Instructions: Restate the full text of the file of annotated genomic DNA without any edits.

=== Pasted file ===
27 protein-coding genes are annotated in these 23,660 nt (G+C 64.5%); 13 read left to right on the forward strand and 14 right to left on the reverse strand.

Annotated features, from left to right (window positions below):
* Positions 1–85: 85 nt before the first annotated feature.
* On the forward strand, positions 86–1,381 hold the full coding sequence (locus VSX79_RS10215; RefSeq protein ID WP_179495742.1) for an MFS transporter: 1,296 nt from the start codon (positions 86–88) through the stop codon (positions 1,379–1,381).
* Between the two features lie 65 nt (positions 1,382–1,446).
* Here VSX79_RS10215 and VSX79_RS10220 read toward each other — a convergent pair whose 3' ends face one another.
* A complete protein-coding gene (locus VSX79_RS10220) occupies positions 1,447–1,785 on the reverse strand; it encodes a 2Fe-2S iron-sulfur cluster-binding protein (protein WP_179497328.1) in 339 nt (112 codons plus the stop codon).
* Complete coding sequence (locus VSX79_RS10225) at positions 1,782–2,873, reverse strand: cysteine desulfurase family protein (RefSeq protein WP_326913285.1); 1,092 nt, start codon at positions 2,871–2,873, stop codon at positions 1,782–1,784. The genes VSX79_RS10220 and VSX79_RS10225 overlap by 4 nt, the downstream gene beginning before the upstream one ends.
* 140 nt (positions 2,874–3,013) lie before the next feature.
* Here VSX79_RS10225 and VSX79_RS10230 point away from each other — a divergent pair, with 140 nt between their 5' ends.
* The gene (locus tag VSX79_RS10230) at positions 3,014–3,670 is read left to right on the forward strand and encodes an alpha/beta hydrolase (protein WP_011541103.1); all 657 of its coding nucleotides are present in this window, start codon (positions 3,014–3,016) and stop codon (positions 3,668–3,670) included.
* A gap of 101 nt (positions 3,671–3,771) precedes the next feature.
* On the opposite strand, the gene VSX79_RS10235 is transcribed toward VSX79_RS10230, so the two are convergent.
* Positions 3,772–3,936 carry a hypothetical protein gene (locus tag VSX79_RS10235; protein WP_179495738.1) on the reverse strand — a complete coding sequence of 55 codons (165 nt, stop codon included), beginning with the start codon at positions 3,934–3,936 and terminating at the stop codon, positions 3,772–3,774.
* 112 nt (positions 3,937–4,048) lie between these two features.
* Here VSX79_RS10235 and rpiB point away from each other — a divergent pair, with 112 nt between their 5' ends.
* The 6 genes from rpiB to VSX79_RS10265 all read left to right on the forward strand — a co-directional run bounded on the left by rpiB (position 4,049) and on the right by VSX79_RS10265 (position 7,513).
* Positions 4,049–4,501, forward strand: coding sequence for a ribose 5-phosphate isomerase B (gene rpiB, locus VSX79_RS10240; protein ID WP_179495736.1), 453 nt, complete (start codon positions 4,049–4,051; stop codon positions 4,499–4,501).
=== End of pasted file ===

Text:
27 protein-coding genes are annotated in these 23,660 nt (G+C 64.5%); 13 read left to right on the forward strand and 14 right to left on the reverse strand.

Annotated features, from left to right (window positions below):
* Positions 1–85: 85 nt before the first annotated feature.
* On the forward strand, positions 86–1,381 hold the full coding sequence (locus VSX79_RS10215; RefSeq protein ID WP_179495742.1) for an MFS transporter: 1,296 nt from the start codon (positions 86–88) through the stop codon (positions 1,379–1,381).
* Between the two features lie 65 nt (positions 1,382–1,446).
* Here VSX79_RS10215 and VSX79_RS10220 read toward each other — a convergent pair whose 3' ends face one another.
* A complete protein-coding gene (locus VSX79_RS10220) occupies positions 1,447–1,785 on the reverse strand; it encodes a 2Fe-2S iron-sulfur cluster-binding protein (protein WP_179497328.1) in 339 nt (112 codons plus the stop codon).
* Complete coding sequence (locus VSX79_RS10225) at positions 1,782–2,873, reverse strand: cysteine desulfurase family protein (RefSeq protein WP_326913285.1); 1,092 nt, start codon at positions 2,871–2,873, stop codon at positions 1,782–1,784. The genes VSX79_RS10220 and VSX79_RS10225 overlap by 4 nt, the downstream gene beginning before the upstream one ends.
* 140 nt (positions 2,874–3,013) lie before the next feature.
* Here VSX79_RS10225 and VSX79_RS10230 point away from each other — a divergent pair, with 140 nt between their 5' ends.
* The gene (locus tag VSX79_RS10230) at positions 3,014–3,670 is read left to right on the forward strand and encodes an alpha/beta hydrolase (protein WP_011541103.1); all 657 of its coding nucleotides are present in this window, start codon (positions 3,014–3,016) and stop codon (positions 3,668–3,670) included.
* A gap of 101 nt (positions 3,671–3,771) precedes the next feature.
* On the opposite strand, the gene VSX79_RS10235 is transcribed toward VSX79_RS10230, so the two are convergent.
* Positions 3,772–3,936 carry a hypothetical protein gene (locus tag VSX79_RS10235; protein WP_179495738.1) on the reverse strand — a complete coding sequence of 55 codons (165 nt, stop codon included), beginning with the start codon at positions 3,934–3,936 and terminating at the stop codon, positions 3,772–3,774.
* 112 nt (positions 3,937–4,048) lie between these two features.
* Here VSX79_RS10235 and rpiB point away from each other — a divergent pair, with 112 nt between their 5' ends.
* The 6 genes from rpiB to VSX79_RS10265 all read left to right on the forward strand — a co-directional run bounded on the left by rpiB (position 4,049) and on the right by VSX79_RS10265 (position 7,513).
* Positions 4,049–4,501, forward strand: coding sequence for a ribose 5-phosphate isomerase B (gene rpiB, locus VSX79_RS10240; protein ID WP_179495736.1), 453 nt, complete (start codon positions 4,049–4,051; stop codon positions 4,499–4,501).